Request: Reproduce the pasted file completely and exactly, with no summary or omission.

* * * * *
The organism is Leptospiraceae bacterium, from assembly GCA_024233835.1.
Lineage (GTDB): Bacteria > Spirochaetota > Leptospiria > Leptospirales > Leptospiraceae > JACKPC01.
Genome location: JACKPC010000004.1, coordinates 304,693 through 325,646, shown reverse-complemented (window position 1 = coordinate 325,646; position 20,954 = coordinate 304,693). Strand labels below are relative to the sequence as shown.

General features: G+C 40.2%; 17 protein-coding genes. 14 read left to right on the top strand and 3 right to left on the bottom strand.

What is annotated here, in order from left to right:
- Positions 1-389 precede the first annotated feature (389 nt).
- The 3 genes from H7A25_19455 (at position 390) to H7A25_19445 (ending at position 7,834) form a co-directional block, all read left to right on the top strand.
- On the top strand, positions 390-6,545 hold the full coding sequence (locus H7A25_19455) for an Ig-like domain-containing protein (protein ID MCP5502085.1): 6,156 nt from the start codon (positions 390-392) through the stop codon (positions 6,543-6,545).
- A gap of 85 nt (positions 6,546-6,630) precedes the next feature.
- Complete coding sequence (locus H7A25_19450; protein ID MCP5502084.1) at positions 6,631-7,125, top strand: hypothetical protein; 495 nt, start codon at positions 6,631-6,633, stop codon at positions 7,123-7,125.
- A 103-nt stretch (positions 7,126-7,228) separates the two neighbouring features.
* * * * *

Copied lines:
The organism is Leptospiraceae bacterium, from assembly GCA_024233835.1.
Lineage (GTDB): Bacteria > Spirochaetota > Leptospiria > Leptospirales > Leptospiraceae > JACKPC01.
Genome location: JACKPC010000004.1, coordinates 304,693 through 325,646, shown reverse-complemented (window position 1 = coordinate 325,646; position 20,954 = coordinate 304,693). Strand labels below are relative to the sequence as shown.

General features: G+C 40.2%; 17 protein-coding genes. 14 read left to right on the top strand and 3 right to left on the bottom strand.

What is annotated here, in order from left to right:
- Positions 1-389 precede the first annotated feature (389 nt).
- The 3 genes from H7A25_19455 (at position 390) to H7A25_19445 (ending at position 7,834) form a co-directional block, all read left to right on the top strand.
- On the top strand, positions 390-6,545 hold the full coding sequence (locus H7A25_19455) for an Ig-like domain-containing protein (protein ID MCP5502085.1): 6,156 nt from the start codon (positions 390-392) through the stop codon (positions 6,543-6,545).
- A gap of 85 nt (positions 6,546-6,630) precedes the next feature.
- Complete coding sequence (locus H7A25_19450; protein ID MCP5502084.1) at positions 6,631-7,125, top strand: hypothetical protein; 495 nt, start codon at positions 6,631-6,633, stop codon at positions 7,123-7,125.
- A 103-nt stretch (positions 7,126-7,228) separates the two neighbouring features.